Write a script to determine whether the page is on a local, testing, or live server, and set $state to “local”, “testing”, or “live”. Then:


if( $state == "local" || $state == "testing" )
{
 ini_set( "display_errors", "1" );
 error_reporting( E_ALL & ~E_NOTICE );
}
else
{
 error_reporting( 0 );
}

Or if you are sure your script is working perfectly, you can get rid of Warning and notices by putting this line at the beginning of your php script:

error_reporting(E_ERROR);

Before that, during the development, I would properly debug my script so that all notice or warning disappear one by one. So we should first set it as verbose as possible with:

error_reporting(E_ERROR | E_WARNING | E_PARSE | E_NOTICE);

To log errors instead of displaying them is to record errors into a file so only the php developer sees the error messages, not the users. A possible implementation is via the .htaccess file, useful if you don’t have access to the php.ini file:


# supress php errors
php_flag display_startup_errors off
php_flag display_errors off
php_flag html_errors off
php_value docref_root 0
php_value docref_ext 0
# enable PHP error logging
php_flag  log_errors on
php_value error_log  /home/path/public_html/domain/PHP_errors.log
# prevent access to PHP error log
<Files PHP_errors.log>
 Order allow,deny
 Deny from all
 Satisfy All
</Files>


Special CSS3 for some browsers

In some special cases when you need special css to handle multiple browsers, here’s how to add new css for each type of browser.

/*this is safari, affects chrome*/
@media screen and (-webkit-min-device-pixel-ratio:0) {
 .uk-logo{
 margin-top:-10%;
 }
}

/* firefox issue */
@-moz-document url-prefix() {
 .uk-logo{
 margin-top:-30%;
 }
}
/*Chrome issues*/
@media screen and (-webkit-min-device-pixel-ratio:0) and (min-resolution:.001dpcm) {
.nav.navbar-nav li{
font-size: 1.53em;
}      </code>

//add more style to handle mobile if needed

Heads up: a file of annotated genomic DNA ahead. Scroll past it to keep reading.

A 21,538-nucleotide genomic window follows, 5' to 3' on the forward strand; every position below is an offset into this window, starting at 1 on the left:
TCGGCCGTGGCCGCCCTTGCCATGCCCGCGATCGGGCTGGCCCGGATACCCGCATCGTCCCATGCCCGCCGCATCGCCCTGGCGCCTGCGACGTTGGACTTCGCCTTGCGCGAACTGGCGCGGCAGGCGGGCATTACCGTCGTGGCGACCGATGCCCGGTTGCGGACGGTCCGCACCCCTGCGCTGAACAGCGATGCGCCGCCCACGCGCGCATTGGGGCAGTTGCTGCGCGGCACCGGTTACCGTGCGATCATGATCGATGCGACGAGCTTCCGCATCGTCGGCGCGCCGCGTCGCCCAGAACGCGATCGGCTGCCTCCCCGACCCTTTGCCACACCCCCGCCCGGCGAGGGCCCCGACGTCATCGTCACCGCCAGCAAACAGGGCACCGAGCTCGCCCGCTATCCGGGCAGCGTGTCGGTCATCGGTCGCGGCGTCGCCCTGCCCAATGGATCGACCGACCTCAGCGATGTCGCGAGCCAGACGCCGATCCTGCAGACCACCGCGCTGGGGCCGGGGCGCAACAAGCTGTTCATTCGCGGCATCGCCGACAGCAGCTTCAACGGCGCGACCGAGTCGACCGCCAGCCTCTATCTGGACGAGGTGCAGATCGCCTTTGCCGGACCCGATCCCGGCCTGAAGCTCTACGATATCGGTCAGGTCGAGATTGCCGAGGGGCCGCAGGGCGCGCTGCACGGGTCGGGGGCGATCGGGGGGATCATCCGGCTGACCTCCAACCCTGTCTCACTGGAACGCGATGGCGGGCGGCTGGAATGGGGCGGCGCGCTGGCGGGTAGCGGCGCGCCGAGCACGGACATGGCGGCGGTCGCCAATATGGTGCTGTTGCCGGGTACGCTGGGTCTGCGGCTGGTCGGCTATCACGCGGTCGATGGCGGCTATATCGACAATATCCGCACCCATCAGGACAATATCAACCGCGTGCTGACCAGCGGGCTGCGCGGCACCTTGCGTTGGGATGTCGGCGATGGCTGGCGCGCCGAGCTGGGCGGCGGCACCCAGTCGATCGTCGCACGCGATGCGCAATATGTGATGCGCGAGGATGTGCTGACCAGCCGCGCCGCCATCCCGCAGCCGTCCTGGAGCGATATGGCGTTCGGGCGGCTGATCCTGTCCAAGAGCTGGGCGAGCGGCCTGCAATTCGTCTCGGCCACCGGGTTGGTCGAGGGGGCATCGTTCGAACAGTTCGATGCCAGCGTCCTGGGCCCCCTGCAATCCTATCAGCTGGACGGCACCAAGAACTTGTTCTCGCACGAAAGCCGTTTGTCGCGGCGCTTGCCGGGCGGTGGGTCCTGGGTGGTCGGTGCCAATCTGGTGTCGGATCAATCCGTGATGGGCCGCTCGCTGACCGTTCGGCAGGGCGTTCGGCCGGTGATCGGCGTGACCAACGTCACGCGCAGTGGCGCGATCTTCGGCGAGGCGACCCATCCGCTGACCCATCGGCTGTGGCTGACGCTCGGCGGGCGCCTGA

@media only screen
and (min-width: 768px)
and (max-width: 992px) {
ul.nav li{
font-size: 1.3em !important;
}
}
}

//add new stylesheet file for Safari
/*Safari issues*/
@media screen and (-webkit-min-device-pixel-ratio:0) {
.nav.navbar-nav li{
font-size:1em;
}
}

//add new stylesheet file for IE
/*IE issues*/
@media screen and (-ms-high-contrast: active), (-ms-high-contrast: none) {
.nav.navbar-nav li a{
font-size: 14.89pt; /*this is perfect &amp; all codes below */
font-size: 15pt; /*remove when done*/
}
}

@media screen and (-ms-high-contrast: active), (-ms-high-contrast: none)
and (min-width: 200px)
and (max-width: 736px) {

ul.nav{
width:98%;
}
}

//add stylesheet for mobile responsive
@media screen and (min-width: 1024px) and (max-width: 1300px) {
//your style here
}
@media screen and (min-width: 992px) and (max-width: 1024px) {
//your style here
}
@media screen and (min-width: 768px) and (max-width: 1024px) {
//your style here
}

@media screen and (max-width: 768px){
//your style here
}

Connecting SFTP Public Keys for Authentication

https://winscp.net/eng/docs/public_key#private

Run SFTP Client on your computer as normal. Using Public Keys for Authentication, you don’t need to use password any more. Enter server Hostname, username, then click on “Advanced” button. Then add the PrivateKey file using SSH=>Authentication. Please Save and login to SFTP.

Once you’re on GC, please look for /var/www/html/. By default, it’ll redirect you to /home/YourUserName/ directory.